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Jarrett Bush suspended four games by NFL, while Greg Hardy's ban is dropped to same number

The former Packer and current free agent will have a tough time finding a new home.

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Chris Humphreys-USA TODAY Sports

From the league office comes this week's episode of "how can we appear even more stupid than we did last week?" This time, it's starring former Packers special teams ace and occasionally acceptable cornerback, Jarrett Bush.

Bush learned today that he was suspended for four games to start the 2015 season.

As for the conduct leading to the suspension, ESPN's Rob Demovsky reports that it resulted from a violation of the league's performance-enhancing drugs policy. Typically, four-game bans are the result of a failed drug test.

Now, a four-game ban is a small-ish deal if your name is Tom Brady. It's a huge one if, like Bush, you're a middle-of-the-road corner without a team on the wrong side of 30 and trying to earn a tryout with an NFL team during training camp. But what makes Bush's suspension so ridiculous isn't even the length - after all, the league's policy on performance-enhancing drugs is pretty cut-and-dried and four-game suspensions are the norm. It's that it was announced on the same day that the suspension for Greg Hardy - a guy who was convicted in a bench trial of beating and threatening to kill his girlfriend before having those charges dropped during the appeal process because the accuser failed to appear before the court - was reduced to....wait for it....four friggin' games.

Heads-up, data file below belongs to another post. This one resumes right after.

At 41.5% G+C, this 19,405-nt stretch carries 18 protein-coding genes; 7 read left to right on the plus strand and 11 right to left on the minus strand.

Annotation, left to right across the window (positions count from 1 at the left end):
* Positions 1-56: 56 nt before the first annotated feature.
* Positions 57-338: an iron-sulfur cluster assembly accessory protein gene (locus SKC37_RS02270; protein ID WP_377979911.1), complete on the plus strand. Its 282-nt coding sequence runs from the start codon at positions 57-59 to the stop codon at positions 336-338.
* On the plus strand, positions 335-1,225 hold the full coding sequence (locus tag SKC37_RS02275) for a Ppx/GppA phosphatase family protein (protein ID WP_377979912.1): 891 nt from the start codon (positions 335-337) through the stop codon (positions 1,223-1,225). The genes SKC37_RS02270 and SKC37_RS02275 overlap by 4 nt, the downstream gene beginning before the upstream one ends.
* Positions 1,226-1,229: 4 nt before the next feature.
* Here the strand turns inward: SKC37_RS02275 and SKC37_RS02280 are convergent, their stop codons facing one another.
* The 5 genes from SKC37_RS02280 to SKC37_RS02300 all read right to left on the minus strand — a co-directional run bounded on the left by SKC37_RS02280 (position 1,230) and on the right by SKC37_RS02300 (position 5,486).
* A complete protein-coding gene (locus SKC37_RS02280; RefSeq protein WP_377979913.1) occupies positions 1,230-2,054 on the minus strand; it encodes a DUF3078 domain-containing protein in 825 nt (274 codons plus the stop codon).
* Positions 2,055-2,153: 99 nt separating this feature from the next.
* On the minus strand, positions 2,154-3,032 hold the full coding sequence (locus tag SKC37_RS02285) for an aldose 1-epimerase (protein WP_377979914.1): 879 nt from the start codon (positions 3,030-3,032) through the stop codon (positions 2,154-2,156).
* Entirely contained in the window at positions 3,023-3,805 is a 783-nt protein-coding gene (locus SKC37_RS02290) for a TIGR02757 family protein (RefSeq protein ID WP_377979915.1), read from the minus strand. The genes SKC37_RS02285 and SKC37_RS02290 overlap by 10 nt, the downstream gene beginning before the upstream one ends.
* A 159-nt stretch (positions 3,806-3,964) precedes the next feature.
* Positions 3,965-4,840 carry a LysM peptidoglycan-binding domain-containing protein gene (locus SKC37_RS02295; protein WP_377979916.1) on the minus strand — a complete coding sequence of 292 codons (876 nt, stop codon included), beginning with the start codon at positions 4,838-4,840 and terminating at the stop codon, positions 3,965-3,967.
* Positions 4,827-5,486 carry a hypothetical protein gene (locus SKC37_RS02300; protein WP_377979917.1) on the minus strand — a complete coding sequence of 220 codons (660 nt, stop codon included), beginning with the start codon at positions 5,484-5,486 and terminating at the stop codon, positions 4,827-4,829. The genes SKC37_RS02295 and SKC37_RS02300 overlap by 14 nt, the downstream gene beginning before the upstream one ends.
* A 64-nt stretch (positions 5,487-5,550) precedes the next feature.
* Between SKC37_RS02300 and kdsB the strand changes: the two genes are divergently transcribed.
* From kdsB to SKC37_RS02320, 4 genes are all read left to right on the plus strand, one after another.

It's been pretty obvious for some time now that the league's tolerance on player conduct is heavily influenced by PR - for example, does anyone remember the awful, ‘No More' campaign? To that end, contrasting the reduction in Hardy's suspension to those of players testing positive for PEDs illustrates just how clueless the league is handling these different types of offenses.

Bush tested positive for a drug banned by the NFL - something that could be anything from Adderall to steroids - while the charges Hardy was initially convicted of included dragging his battered girlfriend by her hair, threatening to kill her, and tossing her onto A PILE OF RIFLES.

In the league's eyes, these are the same two things.

Bush can probably appeal his suspension, but it almost certainly doesn't matter. Training camps start in two weeks and few teams are looking to pick up a journeyman special teams player with a four game suspension hanging over his head. The league's PR machine meanwhile, will continue to spin Hardy as contrite, and humbled, and "taking responsibility" for his actions moving forward. Such is the difference between a try-hard defensive back and a Pro Bowl pass-rusher.

Ultimately, the conduct Bush is being punished for here wasn't anything violent, and depending on what drug he tested positive for, it very well might not have been illegal. He's punished for not being better at football.

UPDATE: This article initially addressed the idea that Jarrett Bush's suspension was a result of his public intoxication arrest earlier this offseason. Demovsky's report that it resulted from a violation of the NFL's performance-enhancing drugs policy was published shortly after the original version of this article was posted. It has been updated to reflect the details of that report.